Wednesday 18 July 2018

Ask the doctor: I need a stronger painkiller for period pain. What can I take?

Sometimes there are underlying reasons why painful periods happen.
Sometimes there are underlying reasons why painful periods happen.

Got a medical question or need health advice? Dr Jennifer Grant has the answers

Dear Doctor, At the 'time of the month' I've always experienced some cramping, but lately it has amplified. I wake with pains in my legs and feel slightly achy. Is this normal or should I be worried? And is there anything stronger than ibuprofen that I can take for the pain?

Dr Jennifer's reply: It sounds like you are suffering with a condition called 'dysmenorrhea' or painful periods. Sometimes there are underlying reasons why this happens, such as fibroids, firm compact benign tumours in the womb or endometriosis, a condition where endometrial tissue or the lining of the womb is found outside the womb and causes pain. However in the majority of cases, no underlying condition is found and these are termed 'primary' dysmenorrhoea.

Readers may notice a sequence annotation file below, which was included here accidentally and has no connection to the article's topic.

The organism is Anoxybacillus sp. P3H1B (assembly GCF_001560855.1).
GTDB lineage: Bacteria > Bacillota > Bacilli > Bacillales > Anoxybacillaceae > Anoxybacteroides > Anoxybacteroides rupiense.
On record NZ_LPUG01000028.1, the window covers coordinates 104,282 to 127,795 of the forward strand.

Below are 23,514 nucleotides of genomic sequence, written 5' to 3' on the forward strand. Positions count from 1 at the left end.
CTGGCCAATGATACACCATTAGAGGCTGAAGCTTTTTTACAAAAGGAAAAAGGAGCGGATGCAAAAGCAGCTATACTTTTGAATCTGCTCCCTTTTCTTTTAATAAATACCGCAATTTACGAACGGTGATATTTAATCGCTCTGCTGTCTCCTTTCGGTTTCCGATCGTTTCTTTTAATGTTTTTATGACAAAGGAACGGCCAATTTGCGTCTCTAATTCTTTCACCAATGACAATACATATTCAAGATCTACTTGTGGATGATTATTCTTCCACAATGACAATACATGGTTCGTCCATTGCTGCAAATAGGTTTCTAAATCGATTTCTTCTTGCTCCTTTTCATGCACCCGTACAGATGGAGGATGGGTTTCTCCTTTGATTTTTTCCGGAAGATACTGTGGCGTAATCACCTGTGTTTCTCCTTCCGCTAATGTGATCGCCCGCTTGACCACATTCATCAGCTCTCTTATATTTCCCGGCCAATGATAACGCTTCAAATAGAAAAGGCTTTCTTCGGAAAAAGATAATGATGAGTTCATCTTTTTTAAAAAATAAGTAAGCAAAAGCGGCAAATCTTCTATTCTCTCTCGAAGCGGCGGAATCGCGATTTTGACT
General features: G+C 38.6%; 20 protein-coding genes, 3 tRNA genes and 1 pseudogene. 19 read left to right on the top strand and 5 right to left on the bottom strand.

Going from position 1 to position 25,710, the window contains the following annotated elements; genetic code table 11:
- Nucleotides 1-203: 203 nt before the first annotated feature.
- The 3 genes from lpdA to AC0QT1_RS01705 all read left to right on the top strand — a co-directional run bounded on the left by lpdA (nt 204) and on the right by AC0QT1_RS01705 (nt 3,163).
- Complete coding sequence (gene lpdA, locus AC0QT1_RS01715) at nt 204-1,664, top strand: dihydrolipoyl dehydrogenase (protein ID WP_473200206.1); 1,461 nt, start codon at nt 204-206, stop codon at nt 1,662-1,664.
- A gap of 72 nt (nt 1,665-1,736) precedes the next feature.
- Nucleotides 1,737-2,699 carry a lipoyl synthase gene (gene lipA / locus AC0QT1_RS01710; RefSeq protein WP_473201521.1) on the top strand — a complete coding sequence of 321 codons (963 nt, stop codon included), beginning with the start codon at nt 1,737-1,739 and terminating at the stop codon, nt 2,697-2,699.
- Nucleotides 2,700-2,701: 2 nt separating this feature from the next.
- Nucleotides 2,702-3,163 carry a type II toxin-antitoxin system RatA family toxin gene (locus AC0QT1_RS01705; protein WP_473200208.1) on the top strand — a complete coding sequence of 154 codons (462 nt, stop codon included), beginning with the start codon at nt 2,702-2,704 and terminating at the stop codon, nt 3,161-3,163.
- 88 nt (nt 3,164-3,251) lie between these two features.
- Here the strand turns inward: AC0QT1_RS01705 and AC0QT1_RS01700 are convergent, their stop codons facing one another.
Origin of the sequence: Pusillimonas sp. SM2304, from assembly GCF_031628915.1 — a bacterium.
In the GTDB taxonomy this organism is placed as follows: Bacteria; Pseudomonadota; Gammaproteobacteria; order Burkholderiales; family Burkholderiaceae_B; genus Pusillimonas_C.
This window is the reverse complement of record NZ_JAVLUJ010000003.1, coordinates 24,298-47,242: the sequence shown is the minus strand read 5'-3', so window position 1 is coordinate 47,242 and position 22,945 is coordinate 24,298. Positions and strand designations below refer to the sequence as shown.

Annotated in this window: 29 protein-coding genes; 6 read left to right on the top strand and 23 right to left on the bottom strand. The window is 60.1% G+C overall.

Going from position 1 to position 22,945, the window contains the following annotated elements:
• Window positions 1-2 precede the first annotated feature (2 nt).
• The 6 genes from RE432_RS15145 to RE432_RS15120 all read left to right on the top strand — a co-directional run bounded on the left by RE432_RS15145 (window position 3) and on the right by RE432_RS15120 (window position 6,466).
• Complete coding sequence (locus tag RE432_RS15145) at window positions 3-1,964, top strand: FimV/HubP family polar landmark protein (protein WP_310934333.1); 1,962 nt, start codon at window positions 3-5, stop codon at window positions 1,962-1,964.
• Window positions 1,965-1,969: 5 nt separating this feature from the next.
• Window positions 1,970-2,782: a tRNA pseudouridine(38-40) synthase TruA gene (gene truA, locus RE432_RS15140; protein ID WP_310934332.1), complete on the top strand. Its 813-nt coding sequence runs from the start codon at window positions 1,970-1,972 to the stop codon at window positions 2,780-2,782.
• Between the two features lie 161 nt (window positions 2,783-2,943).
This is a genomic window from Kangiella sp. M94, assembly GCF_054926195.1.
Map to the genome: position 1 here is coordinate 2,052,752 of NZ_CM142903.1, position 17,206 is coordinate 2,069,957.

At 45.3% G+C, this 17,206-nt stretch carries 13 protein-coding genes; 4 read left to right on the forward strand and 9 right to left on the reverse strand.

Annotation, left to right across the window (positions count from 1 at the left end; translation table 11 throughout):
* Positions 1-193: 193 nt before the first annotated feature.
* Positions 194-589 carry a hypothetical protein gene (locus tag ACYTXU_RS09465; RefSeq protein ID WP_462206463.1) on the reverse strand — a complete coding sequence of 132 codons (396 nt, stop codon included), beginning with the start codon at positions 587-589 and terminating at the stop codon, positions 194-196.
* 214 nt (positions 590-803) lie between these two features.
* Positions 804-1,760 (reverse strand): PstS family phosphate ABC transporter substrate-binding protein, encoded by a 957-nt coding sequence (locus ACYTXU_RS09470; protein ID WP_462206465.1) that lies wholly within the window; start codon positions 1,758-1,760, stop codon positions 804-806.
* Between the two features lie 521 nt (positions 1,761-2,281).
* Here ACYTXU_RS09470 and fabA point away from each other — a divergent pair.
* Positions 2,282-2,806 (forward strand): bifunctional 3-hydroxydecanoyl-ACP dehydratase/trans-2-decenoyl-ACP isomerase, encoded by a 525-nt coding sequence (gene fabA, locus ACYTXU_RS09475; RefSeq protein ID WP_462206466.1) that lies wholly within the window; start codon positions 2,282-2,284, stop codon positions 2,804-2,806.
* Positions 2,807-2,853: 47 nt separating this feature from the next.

The pain typically starts one or two days before your period and can last up to 72 hours after and is usually confined to the lower abdomen. Some women describe low back pain or thigh pain, but it is unusual to travel any further down your leg.

Stronger NSAIDs (non-steroidal anti-inflammatory drugs) medication is available with a prescription from your GP. Mefenamic acid is the most commonly prescribed for dymenorrhea, but occasionally, if contraception is needed, a combined oral contraceptive pill works well to inhibit ovulation (egg release from the ovary) and induce a 'withdrawal bleed' or lighter period. If after about three months on one or both of these medications you do not feel adequate relief of your symptoms, it would be worthwhile getting investigated for secondary causes of dymenorrhoea.

Herald

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